Szala, Ginger, Futures (Cedar Falls, IA)
The annual Futures Industry Association (FIA) conference in Boca Raton, FIa. is a good time to take the industry's temperature. The 2012 meeting was somewhat somber, with MF Global still on everyone's mind (PFG hadn't been discovered yet). Volumes were dropping and customers were in hiding. Dodd-Frank still had many gaping holes, and, it being a U.S. presidential election year, there still were many regulatory uncertainties. But the 20 13 Boca meeting seemed upbeat.
Volume in 2012 did drop, about 12% down overall in U.S. markets and 17% overall on international exchanges. But those generalities don't really tell the story (see "Traders' View of the World," page 32). During one FIA session, moderator Maria Bartiromo asked exchange CEOs about the muted volumes. Magnus Böcker of the Singapore Exchange said he didn't have a comment because his exchange grew in volume last year. He's right, Singapore's main exchange had about an 1 1% growth in volume, largely driven by its FTSE/China A50 Index futures and Nikkei 225 options products.
What's notable about this growth is it was in financial products, which for the most part were loss leaders across the globe. For example, the CME Group's ?-mini S&P 500 futures contract volume was down 23% for the year. In the United States, overall futures volumes in interest rates were down 21%, equity indexes down 20% and precious metals down 17%. The strong growth (and apparently proper diversification) was in commodity futures products: Ag commodities up 6%, energies up 21% and, perhaps an indicator of the strengthening economy, non-precious metals up 33%. It was a similar story at overseas exchanges, with the star being energy products, compliments of ICE Europe and the Dubai Exchange, with growth in volume almost tripling compared to last year.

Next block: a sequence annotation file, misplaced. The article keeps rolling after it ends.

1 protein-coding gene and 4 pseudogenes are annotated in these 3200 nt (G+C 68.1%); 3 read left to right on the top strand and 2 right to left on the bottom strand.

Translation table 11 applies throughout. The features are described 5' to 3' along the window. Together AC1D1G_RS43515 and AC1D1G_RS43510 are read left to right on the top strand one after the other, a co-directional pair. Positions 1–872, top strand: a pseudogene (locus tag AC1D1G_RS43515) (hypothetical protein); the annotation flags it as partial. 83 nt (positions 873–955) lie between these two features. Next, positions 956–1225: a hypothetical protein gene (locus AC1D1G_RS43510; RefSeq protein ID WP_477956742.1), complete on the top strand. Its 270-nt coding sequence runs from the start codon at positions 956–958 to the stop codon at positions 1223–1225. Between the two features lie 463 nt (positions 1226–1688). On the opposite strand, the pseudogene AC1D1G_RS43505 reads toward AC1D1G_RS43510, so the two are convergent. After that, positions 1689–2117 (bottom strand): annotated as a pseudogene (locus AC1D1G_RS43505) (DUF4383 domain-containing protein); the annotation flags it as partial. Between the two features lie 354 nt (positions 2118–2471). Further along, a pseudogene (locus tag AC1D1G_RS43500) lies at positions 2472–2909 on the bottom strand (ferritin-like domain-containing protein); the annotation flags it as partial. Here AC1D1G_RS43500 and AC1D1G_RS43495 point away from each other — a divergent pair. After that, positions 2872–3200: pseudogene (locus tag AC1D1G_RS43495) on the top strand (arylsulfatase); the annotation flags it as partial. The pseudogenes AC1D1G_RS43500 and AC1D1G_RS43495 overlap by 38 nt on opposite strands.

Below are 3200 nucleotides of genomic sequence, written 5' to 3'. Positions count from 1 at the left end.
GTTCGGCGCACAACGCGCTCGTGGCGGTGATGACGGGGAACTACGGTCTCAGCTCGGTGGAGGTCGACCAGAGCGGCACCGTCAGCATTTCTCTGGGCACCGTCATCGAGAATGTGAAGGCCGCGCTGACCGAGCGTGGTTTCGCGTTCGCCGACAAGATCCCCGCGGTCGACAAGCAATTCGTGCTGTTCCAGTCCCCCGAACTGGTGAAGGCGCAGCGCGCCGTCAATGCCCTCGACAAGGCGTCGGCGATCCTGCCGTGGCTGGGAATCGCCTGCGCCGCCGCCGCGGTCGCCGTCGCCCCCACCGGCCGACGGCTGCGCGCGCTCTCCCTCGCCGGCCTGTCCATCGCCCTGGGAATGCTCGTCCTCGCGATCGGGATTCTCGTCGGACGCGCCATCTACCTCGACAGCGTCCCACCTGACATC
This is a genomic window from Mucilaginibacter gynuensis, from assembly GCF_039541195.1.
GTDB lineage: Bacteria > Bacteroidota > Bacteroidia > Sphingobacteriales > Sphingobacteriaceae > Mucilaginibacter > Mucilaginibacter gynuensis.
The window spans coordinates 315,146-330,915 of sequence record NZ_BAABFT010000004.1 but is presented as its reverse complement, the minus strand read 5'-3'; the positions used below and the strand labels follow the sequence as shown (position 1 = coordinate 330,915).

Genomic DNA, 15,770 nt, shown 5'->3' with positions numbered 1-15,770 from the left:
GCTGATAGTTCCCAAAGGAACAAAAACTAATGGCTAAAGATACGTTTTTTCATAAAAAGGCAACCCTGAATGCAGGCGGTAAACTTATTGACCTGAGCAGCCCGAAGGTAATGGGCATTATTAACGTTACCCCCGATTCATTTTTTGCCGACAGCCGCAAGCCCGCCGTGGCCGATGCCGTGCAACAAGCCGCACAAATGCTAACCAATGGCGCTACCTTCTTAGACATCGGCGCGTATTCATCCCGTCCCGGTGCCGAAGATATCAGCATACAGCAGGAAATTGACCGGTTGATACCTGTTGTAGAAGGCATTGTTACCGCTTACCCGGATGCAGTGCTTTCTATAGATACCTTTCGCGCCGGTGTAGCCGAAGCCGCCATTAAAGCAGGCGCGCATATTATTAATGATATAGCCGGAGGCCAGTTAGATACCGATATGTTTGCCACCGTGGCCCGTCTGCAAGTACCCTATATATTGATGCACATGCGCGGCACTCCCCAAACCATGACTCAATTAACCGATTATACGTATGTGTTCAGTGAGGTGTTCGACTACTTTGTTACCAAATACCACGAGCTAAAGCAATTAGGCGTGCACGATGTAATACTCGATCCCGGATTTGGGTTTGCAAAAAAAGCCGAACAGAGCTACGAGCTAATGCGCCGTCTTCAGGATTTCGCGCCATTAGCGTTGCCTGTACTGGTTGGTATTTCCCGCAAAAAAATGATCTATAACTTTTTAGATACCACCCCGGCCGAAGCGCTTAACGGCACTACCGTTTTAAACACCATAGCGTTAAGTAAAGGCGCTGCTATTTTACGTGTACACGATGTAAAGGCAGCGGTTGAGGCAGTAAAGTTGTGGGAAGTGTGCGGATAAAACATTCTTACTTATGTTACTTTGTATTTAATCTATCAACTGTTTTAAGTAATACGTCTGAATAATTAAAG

When asked where growth will be in the next year, almost all CEOs saw China as the main driver. And positive exchange growth typically was seen in the Asian markets and products. …